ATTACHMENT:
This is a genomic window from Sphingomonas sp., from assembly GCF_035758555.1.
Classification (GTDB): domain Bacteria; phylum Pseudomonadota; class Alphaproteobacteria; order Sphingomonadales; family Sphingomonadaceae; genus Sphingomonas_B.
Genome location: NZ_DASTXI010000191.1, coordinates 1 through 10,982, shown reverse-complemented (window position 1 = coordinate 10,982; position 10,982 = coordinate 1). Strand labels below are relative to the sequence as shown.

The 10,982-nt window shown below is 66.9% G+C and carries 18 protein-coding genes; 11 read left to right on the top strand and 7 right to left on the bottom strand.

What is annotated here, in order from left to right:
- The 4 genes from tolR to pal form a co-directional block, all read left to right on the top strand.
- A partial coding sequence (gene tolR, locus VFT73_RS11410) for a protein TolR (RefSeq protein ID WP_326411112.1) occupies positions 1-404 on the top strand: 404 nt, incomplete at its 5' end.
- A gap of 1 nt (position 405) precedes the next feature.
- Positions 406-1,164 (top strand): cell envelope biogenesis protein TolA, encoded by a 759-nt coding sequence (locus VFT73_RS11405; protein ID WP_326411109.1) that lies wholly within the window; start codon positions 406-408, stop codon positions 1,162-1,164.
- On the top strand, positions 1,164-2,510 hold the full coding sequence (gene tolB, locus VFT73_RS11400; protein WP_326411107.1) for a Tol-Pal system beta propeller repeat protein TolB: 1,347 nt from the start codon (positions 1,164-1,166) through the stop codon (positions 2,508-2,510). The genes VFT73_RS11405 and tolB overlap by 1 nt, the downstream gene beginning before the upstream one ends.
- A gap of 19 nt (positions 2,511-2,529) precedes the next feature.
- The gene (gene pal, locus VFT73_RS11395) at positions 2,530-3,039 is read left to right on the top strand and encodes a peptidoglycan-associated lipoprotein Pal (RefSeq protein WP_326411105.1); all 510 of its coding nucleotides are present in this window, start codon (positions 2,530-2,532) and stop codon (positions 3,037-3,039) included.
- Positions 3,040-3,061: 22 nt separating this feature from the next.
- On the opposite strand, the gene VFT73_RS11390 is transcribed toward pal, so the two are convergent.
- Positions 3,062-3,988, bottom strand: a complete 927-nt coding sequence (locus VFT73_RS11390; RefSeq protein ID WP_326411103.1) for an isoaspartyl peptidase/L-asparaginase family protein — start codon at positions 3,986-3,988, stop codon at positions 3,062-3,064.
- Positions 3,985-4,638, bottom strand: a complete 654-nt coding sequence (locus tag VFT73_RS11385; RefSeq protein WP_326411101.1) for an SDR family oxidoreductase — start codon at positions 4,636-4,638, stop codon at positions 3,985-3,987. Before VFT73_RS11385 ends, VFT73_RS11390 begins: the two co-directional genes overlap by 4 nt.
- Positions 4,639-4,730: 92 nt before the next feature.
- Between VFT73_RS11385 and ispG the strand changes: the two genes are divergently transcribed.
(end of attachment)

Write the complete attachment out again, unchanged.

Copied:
This is a genomic window from Sphingomonas sp., from assembly GCF_035758555.1.
Classification (GTDB): domain Bacteria; phylum Pseudomonadota; class Alphaproteobacteria; order Sphingomonadales; family Sphingomonadaceae; genus Sphingomonas_B.
Genome location: NZ_DASTXI010000191.1, coordinates 1 through 10,982, shown reverse-complemented (window position 1 = coordinate 10,982; position 10,982 = coordinate 1). Strand labels below are relative to the sequence as shown.

The 10,982-nt window shown below is 66.9% G+C and carries 18 protein-coding genes; 11 read left to right on the top strand and 7 right to left on the bottom strand.

What is annotated here, in order from left to right:
- The 4 genes from tolR to pal form a co-directional block, all read left to right on the top strand.
- A partial coding sequence (gene tolR, locus VFT73_RS11410) for a protein TolR (RefSeq protein ID WP_326411112.1) occupies positions 1-404 on the top strand: 404 nt, incomplete at its 5' end.
- A gap of 1 nt (position 405) precedes the next feature.
- Positions 406-1,164 (top strand): cell envelope biogenesis protein TolA, encoded by a 759-nt coding sequence (locus VFT73_RS11405; protein ID WP_326411109.1) that lies wholly within the window; start codon positions 406-408, stop codon positions 1,162-1,164.
- On the top strand, positions 1,164-2,510 hold the full coding sequence (gene tolB, locus VFT73_RS11400; protein WP_326411107.1) for a Tol-Pal system beta propeller repeat protein TolB: 1,347 nt from the start codon (positions 1,164-1,166) through the stop codon (positions 2,508-2,510). The genes VFT73_RS11405 and tolB overlap by 1 nt, the downstream gene beginning before the upstream one ends.
- A gap of 19 nt (positions 2,511-2,529) precedes the next feature.
- The gene (gene pal, locus VFT73_RS11395) at positions 2,530-3,039 is read left to right on the top strand and encodes a peptidoglycan-associated lipoprotein Pal (RefSeq protein WP_326411105.1); all 510 of its coding nucleotides are present in this window, start codon (positions 2,530-2,532) and stop codon (positions 3,037-3,039) included.
- Positions 3,040-3,061: 22 nt separating this feature from the next.
- On the opposite strand, the gene VFT73_RS11390 is transcribed toward pal, so the two are convergent.
- Positions 3,062-3,988, bottom strand: a complete 927-nt coding sequence (locus VFT73_RS11390; RefSeq protein ID WP_326411103.1) for an isoaspartyl peptidase/L-asparaginase family protein — start codon at positions 3,986-3,988, stop codon at positions 3,062-3,064.
- Positions 3,985-4,638, bottom strand: a complete 654-nt coding sequence (locus tag VFT73_RS11385; RefSeq protein WP_326411101.1) for an SDR family oxidoreductase — start codon at positions 4,636-4,638, stop codon at positions 3,985-3,987. Before VFT73_RS11385 ends, VFT73_RS11390 begins: the two co-directional genes overlap by 4 nt.
- Positions 4,639-4,730: 92 nt before the next feature.
- Between VFT73_RS11385 and ispG the strand changes: the two genes are divergently transcribed.